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Another good point - Listening attentively to a face-to-face lecture without participating in classroom discussion, does not mean the learner is not engaged.


#LiDA102 I think the act in the behaviour of lurking too ambiguous in that there is a very thin line between being ‘genuinely’ passive, being passive in fear of what other people might think, being passive for not able to articulate should a debate arise or avoid a misunderstanding, or drama… the list goes on …

  • In a digital age, how important is it for you to build a digital footprint of your learning? I think living in a digital age it is very important for me to build a digital foot print of my learning because my digital foot print can determine my digital reputation and also if a employer wants to hire me he will make sure to look at my digital foot prints before hiring me so I have to be very careful.

We are living in a digital world that every thing we do is electronically done.It is very challenging for me to build a good digital foot print because at first i didn’t know but now i do so it is a good opportunity for me to make a fresh start and build a good identity for my my future reference.

It is important that we build a digital footprint but it is also important that understanding how our digital footprints can affect our education, it helps us choose and control what we leave online for other to find. A digital footprint that implies a positive image helps in creating strong and lasting relationships in our educational, work and personal life. #LiDA102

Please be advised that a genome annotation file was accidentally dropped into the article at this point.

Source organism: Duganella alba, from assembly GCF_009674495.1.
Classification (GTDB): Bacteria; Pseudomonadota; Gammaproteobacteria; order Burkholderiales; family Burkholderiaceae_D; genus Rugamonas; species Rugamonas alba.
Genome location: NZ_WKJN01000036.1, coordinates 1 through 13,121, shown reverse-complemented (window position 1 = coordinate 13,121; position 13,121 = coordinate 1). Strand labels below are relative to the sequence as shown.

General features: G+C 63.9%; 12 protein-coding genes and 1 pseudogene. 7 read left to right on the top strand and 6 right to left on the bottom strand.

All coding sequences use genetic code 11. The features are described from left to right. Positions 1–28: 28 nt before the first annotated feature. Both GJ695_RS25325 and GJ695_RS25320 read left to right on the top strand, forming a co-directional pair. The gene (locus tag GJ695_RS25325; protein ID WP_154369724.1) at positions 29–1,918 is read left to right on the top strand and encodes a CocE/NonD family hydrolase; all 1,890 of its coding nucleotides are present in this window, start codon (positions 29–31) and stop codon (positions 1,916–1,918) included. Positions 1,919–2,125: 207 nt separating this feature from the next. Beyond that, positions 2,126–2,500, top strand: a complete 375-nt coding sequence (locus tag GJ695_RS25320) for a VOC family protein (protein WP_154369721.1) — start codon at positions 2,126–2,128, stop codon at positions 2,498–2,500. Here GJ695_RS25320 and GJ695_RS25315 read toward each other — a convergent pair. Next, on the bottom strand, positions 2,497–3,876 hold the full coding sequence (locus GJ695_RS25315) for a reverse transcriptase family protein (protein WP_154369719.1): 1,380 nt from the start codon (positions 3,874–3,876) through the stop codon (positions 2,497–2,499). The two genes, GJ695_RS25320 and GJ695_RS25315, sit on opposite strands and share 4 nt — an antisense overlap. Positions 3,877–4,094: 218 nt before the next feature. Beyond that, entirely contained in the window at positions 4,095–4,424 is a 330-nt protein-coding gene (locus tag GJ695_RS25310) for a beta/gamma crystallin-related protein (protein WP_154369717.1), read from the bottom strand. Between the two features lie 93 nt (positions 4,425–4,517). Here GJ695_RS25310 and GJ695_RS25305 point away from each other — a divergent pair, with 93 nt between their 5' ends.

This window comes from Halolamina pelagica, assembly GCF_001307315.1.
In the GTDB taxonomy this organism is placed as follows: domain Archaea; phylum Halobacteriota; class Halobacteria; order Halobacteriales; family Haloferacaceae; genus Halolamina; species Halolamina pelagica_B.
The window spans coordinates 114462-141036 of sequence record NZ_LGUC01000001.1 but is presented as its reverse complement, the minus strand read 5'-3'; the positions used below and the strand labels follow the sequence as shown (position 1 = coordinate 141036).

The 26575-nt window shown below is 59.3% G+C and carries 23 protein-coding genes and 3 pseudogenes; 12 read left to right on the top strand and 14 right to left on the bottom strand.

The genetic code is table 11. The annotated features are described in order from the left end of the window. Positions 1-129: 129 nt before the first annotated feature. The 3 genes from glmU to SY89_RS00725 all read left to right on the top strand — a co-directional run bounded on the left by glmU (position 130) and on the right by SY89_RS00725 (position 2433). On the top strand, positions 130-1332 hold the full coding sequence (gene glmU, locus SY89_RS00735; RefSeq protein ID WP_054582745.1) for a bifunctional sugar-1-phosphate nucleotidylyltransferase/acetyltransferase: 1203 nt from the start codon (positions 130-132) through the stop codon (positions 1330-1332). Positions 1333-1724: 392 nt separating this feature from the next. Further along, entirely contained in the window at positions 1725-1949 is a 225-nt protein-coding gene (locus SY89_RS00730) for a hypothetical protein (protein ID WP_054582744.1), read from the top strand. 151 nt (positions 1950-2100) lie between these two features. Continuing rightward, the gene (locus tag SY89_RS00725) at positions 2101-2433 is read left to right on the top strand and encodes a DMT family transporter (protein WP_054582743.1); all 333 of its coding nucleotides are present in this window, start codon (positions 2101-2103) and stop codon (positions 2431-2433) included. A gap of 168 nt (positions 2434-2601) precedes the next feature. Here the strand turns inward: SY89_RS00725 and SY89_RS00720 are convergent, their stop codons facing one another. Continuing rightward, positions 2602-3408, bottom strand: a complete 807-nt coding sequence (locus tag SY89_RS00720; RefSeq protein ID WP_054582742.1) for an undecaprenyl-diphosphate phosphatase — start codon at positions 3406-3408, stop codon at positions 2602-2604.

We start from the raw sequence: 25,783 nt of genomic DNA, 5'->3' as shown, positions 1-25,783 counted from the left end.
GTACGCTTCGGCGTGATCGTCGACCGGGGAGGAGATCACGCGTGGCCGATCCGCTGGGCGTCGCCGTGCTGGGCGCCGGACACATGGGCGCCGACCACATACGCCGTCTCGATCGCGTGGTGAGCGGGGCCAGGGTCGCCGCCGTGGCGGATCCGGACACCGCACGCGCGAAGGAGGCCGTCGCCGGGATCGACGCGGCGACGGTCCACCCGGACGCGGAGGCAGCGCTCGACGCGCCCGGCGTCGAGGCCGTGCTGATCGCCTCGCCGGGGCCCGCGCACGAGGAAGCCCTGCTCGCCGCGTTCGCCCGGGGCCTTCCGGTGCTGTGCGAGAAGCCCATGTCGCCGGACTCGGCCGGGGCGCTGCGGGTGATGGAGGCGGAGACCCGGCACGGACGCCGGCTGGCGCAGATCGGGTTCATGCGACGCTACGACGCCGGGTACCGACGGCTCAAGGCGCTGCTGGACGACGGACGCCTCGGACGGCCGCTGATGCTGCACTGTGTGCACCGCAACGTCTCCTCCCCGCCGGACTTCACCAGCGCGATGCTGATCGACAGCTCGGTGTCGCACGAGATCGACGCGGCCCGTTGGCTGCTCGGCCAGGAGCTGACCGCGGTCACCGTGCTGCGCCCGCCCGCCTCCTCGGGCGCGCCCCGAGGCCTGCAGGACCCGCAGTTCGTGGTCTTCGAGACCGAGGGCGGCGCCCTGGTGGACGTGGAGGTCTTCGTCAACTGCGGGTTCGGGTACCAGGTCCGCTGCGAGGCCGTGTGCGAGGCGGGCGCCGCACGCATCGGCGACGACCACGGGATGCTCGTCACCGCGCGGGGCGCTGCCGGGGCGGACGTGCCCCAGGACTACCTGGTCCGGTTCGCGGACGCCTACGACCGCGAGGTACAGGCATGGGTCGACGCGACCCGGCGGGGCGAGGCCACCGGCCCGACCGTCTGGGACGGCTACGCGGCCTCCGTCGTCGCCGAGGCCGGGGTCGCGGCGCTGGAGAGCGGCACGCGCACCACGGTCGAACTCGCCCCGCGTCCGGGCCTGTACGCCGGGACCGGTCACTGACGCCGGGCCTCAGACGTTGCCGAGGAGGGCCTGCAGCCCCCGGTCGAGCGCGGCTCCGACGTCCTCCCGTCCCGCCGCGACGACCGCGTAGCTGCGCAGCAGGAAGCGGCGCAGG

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I am approaching this from a professional level, and so most of my online footprint is professional, but as a rule private and personal information should not be visible however participation in events and projects is good to have from a professional point of view.
Professionally building a digital footprint can be very important in certain communities of practice and can also work well to validate how active you have been in your sector. That being said it is better to have no footprint than to have personal or negative information.
In this course, a moderate level of participation is essential, mostly because participation is part of the course tasks, however, a higher level of participation will involve the learning material to a greater extent for facilitating more learning.
I am taking this course by myself, and therefore interactions are somewhat sporadic with various individuals who are participating in different ways and times; if I were in a class that started this course at the same time, then I would probably be more motivated to involve myself to a greater degree.
I do not engage much in social media, posting or commenting or even liking, so my participation on these channels tends to be much higher than my participation in other more public channels. My level of participation, while never very high on public social media, my participation level has dwindled over the years, especially since the pandemic. I haven’t even logged on to my Facebook in about a year.


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It is good to hear that you are participating in more online courses. I’m practically new, as #Lida101 was my first, and now I’m attempting this one. I trust I will be inspired by your commitment to complete this course and move on to others.